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I have a set of data that I computed from options data that approximates the probability distribution for a stock price over a range of strikes.

I'd like to fit a probability distribution curve to this set of points and ensure the area sums to 1 to get a clean and proper approximation of the PDF for this stock.

c(0, 0, 0.000208182692011079, 0.000218784525845072, 0.000230059271947993, 
0.000242058672718367, 0.000254838379387282, 0.000268458247556603, 
0.000282982655233351, 0.000298480841289281, 0.000315892450183093, 
0.00033177571333295, 0.000351594508953066, 0.000371790376764847, 
0.000393392550588617, 0.000416507813019018, 0.000441250819664667, 
0.000467744620936399, 0.000496121207211382, 0.000526522070894631, 
0.000559098786584436, 0.000594013604115059, 0.00063144004951123, 
0.000671563532642906, 0.000714581949133379, 0.000760706274163098, 
0.000810161136824336, 0.000863185364037901, 0.000920032482212203, 
0.000980971162878999, 0.00104628559342781, 0.00111627575798244, 
0.00119125760338323, 0.00127156306985695, 0.00135753995879761, 
0.00144955160976205, 0.0015479763562244, 0.00165320672580597, 
0.00176564835146426, 0.00188571855576092, 0.00201384457065479, 
0.00215046135443622, 0.00229600896783627, 0.00245092947131941, 
0.0026156633105474, 0.00279064515861609, 0.00297629918788382, 
0.00317303375592016, 0.00338123549397851, 0.00360126279815904, 
0.00383343874001874, 0.00407804342460469, 0.00433530583981816, 
0.00460539526768577, 0.00488841233745145, 0.00518437983339691, 
0.00549323338480143, 0.00581481219429517, 0.00614884997878448, 
0.00649496632360488, 0.00685265866204061, 0.0072212951174443, 
0.00760010844534187, 0.00798819132944373, 0.00838449327401418, 
0.00878781933535065, 0.00920235579065385, 0.00960406151573376, 
0.0100258994251216, 0.0104425591685407, 0.0108582112192999, 0.0112708942255356, 
0.0116785592846201, 0.0120790881407616, 0.0124703136112951, 0.0128500419750558, 
0.0132160769852766, 0.0135662451089561, 0.013898421542141, 0.0142105565036963, 
0.0145007012879337, 0.0147670335342418, 0.0150078811785113, 0.0152217445685119, 
0.0154073162583277, 0.015563498049048, 0.015689414907186, 0.0157844254656245, 
0.0158481289035581, 0.0158803680844464, 0.0158812289337082, 0.015851036124199, 
0.0157903452329375, 0.0156999316068183, 0.0155807762596536, 0.015434049165761, 
0.0152610903834758, 0.0150348273984722, 0.0148655128903583, 0.014599313139285, 
0.0143373338009998, 0.0140576030560211, 0.0137620206040843, 0.0134525018607133, 
0.0131309578281978, 0.0127992764540384, 0.0124593056752163, 0.0121128383057532, 
0.0117615988639484, 0.0114072323825452, 0.011051295207065, 0.0106952477361143, 
0.0103404490268709, 0.00998815316370013, 0.00963950725091575, 
0.00929555089430587, 0.00895721700096429, 0.00862533374377682, 
0.00830062751680837, 0.00798372672395231, 0.00767516624042386,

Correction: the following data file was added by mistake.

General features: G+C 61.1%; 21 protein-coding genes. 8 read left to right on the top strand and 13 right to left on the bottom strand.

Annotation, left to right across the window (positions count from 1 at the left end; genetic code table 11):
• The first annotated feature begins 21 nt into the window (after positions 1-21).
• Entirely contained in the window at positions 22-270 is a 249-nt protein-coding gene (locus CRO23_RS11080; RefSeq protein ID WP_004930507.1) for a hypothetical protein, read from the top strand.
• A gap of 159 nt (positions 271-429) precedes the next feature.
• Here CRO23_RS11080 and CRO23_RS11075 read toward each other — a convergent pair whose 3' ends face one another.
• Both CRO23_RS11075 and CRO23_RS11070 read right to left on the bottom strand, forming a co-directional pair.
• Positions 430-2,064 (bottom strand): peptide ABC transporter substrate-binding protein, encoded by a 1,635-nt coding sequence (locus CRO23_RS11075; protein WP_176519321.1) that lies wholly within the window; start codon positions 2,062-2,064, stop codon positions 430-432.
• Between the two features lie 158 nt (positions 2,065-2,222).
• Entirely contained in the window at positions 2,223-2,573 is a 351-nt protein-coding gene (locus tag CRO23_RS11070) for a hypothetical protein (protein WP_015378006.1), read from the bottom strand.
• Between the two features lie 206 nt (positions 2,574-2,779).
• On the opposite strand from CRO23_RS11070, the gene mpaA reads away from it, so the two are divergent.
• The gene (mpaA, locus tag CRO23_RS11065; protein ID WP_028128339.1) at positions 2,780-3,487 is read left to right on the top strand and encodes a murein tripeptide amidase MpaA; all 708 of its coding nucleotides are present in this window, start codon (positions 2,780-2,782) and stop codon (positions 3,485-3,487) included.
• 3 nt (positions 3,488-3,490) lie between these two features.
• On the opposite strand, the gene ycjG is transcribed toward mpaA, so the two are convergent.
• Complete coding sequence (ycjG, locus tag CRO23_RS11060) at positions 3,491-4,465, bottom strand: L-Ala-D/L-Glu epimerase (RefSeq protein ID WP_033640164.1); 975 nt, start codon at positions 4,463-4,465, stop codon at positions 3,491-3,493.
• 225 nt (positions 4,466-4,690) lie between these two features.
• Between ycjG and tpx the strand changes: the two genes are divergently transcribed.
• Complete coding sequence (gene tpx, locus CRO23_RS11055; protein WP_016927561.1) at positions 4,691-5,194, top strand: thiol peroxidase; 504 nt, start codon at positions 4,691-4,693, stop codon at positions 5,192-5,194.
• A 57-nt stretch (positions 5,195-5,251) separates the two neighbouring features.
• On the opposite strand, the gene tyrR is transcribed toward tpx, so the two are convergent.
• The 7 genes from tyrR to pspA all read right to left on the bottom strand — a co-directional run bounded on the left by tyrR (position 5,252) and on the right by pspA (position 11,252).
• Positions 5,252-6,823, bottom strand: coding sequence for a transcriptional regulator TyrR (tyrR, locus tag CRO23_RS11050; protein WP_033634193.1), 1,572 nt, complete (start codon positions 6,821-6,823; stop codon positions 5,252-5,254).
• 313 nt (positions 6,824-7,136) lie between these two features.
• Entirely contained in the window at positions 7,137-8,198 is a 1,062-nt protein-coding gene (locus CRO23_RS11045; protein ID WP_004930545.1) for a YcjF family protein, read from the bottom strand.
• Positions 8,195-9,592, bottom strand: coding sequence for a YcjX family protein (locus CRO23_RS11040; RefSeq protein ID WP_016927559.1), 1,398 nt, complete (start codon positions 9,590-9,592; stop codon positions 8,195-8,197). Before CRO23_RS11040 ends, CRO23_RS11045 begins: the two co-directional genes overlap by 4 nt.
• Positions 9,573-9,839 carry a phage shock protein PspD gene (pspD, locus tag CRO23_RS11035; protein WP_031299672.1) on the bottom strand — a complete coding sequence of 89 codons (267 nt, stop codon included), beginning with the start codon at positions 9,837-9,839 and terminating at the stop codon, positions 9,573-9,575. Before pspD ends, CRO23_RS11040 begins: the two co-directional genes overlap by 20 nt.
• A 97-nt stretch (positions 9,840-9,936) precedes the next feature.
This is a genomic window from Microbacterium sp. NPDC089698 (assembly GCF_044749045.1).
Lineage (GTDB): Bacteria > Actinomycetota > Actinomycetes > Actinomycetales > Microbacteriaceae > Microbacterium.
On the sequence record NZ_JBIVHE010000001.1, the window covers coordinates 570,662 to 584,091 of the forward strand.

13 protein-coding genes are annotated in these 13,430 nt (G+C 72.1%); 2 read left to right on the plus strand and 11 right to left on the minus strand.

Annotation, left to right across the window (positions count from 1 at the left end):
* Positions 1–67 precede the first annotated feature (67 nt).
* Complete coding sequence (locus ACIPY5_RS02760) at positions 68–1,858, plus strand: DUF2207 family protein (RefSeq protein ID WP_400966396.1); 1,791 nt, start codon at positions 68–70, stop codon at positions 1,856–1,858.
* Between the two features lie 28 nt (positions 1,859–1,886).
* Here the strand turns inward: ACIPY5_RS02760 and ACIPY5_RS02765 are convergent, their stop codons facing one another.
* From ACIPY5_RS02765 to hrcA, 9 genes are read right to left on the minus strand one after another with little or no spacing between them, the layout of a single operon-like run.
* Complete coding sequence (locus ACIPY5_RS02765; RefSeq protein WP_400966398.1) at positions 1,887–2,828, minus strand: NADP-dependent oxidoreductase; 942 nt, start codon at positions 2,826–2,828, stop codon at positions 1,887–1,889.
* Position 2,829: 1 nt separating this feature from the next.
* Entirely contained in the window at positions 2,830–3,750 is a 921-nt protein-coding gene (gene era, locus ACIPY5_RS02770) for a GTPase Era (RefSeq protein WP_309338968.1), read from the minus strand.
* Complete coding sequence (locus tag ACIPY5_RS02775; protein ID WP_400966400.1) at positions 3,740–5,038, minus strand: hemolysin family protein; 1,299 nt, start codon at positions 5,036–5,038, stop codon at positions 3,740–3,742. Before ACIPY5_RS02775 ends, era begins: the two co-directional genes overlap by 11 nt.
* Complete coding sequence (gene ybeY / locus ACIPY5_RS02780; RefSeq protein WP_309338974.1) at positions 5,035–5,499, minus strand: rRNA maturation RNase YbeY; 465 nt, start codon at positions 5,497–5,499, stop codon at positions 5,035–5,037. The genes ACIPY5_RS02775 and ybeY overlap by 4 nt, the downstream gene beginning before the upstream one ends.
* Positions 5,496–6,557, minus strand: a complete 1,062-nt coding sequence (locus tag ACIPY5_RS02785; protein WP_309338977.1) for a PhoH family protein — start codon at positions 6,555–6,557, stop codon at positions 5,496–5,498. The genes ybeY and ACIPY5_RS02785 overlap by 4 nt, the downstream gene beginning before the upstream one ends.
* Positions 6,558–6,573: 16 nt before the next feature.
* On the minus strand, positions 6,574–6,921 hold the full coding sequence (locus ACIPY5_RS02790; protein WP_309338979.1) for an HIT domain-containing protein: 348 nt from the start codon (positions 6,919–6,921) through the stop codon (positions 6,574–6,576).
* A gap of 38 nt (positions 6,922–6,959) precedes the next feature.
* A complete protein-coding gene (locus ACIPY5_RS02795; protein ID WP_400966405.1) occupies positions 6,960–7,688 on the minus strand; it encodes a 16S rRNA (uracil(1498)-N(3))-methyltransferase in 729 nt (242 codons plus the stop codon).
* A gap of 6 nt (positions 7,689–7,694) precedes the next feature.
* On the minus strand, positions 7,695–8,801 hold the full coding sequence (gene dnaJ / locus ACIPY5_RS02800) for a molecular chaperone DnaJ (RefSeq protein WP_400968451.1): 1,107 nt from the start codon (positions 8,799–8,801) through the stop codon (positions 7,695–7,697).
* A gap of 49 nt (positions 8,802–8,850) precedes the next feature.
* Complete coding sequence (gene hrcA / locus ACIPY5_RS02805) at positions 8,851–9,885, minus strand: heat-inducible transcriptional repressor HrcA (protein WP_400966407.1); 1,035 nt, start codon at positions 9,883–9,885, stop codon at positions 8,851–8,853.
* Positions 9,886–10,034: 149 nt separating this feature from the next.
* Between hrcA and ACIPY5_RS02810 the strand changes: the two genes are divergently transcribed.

0.00737539240188923, 0.00708476837900641, 0.00680357982021808, 
0.0065320406403079, 0.00627029886537835, 0.00601844244326069, 
0.00577650494885332, 0.00554447112615978, 0.00532228221544077, 
0.0051098410335592, 0.0049070167738962, 0.00471364951112101, 
0.00452955439887319, 0.00435452555282539, 0.00418833962042336, 
0.00403075904710442, 0.00388153503561023, 0.00374041022631383, 
0.00360712109311651, 0.00348140008857629, 0.00336297753880994, 
0.00325158331341941, 0.0031469482859769, 0.0030488055984534, 
0.0029568917484379, 0.00287094751658219, 0.00279071874212274, 
0.00271595697349799, 0.00264641999095257, 0.00258187222986091, 
0.00252208510611137, 0.00246683725597659, 0.00230712920813222)

I tried to fit polynomials as follows

model <- lm(density ~ poly(strike,4), xdist)

but get behavior at the tails that looks non 'normal', i.e. the curve turns 'up' as follows (the different colors are for different polynomials I tried):

options pd

I want to use these PD's to get a CDF for the stock price that is well formed.

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  • 1
    $\begingroup$ Use dput to provide data. And voting for migration to StackOverflow $\endgroup$
    – user81847
    Jan 6, 2016 at 5:27
  • 4
    $\begingroup$ Finding a polynomial fit is not the normal way to estimate parameters for a normal distribution. $\endgroup$
    – mandata
    Jan 6, 2016 at 5:55
  • 1
    $\begingroup$ I am voting to leave open as I suspect (not sure) that there is room for discussion about the right thing to do statistically. What about plot(density(y))? $\endgroup$ Jan 6, 2016 at 9:27
  • $\begingroup$ @ChristophHanck The current form of the question makes it eligible for SO. But yes, the statistical method can be discussed here. $\endgroup$
    – user81847
    Jan 6, 2016 at 9:36
  • $\begingroup$ You might consider fitting curves to the log of the density. For a normal, the log-density is quadratic. Indeed one form of nonparametric density estimation uses cubic-splines in the log-density. However (depending on how the data are obtained) you may be better using GLMs to fit the model (e.g. with counts, you might look at a Poisson GLM with log link). There is also software that can fit log-spline density estimates. $\endgroup$
    – Glen_b
    Jan 6, 2016 at 9:57

1 Answer 1

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First thing to note is that, if I got your Q right, you will end up charting the pdf/cdf of the stock under the risk neutral probability measure.

Second point: it is not clear whether you want to approximate your data with a gaussian or you'd like to approximate your data with something else (any parametric form, again polyfit. You could eventually even go freestyle and run a non parametric density estimation.

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